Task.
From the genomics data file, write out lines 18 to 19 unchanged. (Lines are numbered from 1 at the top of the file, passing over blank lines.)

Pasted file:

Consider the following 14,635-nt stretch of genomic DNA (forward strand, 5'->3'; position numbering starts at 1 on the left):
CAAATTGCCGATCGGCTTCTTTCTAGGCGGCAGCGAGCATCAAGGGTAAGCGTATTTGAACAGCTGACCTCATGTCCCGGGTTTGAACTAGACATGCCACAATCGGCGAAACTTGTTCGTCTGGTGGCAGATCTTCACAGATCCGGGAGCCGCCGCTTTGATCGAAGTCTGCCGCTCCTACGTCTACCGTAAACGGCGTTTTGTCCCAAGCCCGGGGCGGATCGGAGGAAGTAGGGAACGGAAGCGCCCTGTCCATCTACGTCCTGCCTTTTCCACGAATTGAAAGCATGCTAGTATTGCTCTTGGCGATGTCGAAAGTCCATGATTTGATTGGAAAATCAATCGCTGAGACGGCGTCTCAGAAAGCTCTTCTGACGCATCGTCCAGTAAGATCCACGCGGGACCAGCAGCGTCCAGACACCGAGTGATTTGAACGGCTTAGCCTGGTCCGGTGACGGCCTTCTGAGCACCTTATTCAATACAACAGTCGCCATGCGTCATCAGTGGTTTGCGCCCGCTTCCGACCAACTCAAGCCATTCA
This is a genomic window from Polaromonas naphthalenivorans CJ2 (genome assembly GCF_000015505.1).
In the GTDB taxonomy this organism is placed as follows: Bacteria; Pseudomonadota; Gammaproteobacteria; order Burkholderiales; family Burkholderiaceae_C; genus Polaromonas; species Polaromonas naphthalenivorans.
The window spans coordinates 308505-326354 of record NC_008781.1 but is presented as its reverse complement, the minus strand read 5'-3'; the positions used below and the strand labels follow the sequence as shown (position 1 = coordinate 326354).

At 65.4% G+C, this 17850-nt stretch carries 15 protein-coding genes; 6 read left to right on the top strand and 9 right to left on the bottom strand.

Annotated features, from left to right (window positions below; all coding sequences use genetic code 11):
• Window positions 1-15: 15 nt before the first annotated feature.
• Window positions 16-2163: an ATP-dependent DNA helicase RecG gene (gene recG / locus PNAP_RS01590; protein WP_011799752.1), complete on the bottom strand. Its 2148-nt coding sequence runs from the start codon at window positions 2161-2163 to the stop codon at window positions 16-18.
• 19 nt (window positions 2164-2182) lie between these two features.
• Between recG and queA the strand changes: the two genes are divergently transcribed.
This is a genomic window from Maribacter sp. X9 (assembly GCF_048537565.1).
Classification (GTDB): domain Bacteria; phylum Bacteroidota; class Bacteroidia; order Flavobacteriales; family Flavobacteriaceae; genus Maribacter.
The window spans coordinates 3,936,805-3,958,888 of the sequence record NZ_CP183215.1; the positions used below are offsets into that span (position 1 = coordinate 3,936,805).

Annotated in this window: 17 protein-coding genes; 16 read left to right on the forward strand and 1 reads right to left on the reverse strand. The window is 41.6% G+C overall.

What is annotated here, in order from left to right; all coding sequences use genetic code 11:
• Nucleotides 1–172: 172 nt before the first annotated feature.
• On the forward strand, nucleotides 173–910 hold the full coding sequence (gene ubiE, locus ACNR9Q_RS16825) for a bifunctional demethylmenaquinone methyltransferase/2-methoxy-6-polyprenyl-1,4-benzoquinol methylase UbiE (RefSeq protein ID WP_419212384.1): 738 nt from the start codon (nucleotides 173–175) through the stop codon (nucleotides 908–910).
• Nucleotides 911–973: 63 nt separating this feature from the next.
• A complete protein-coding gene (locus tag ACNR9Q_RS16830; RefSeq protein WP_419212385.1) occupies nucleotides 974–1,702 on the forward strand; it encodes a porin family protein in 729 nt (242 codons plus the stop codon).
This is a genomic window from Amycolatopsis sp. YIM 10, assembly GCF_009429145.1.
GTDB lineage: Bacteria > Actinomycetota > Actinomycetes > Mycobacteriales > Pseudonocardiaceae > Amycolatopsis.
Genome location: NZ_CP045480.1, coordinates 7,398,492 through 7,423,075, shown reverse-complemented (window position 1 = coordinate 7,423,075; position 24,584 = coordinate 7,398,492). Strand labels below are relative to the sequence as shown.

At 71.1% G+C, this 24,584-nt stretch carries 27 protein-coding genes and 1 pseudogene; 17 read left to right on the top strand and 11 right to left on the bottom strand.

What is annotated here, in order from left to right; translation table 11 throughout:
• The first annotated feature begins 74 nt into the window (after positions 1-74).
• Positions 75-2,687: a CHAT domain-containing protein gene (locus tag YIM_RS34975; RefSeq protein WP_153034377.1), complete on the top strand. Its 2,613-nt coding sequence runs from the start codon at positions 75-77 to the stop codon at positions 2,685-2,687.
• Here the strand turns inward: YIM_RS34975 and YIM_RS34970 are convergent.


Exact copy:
• On the forward strand, nucleotides 173–910 hold the full coding sequence (gene ubiE, locus ACNR9Q_RS16825) for a bifunctional demethylmenaquinone methyltransferase/2-methoxy-6-polyprenyl-1,4-benzoquinol methylase UbiE (RefSeq protein ID WP_419212384.1): 738 nt from the start codon (nucleotides 173–175) through the stop codon (nucleotides 908–910).
• Nucleotides 911–973: 63 nt separating this feature from the next.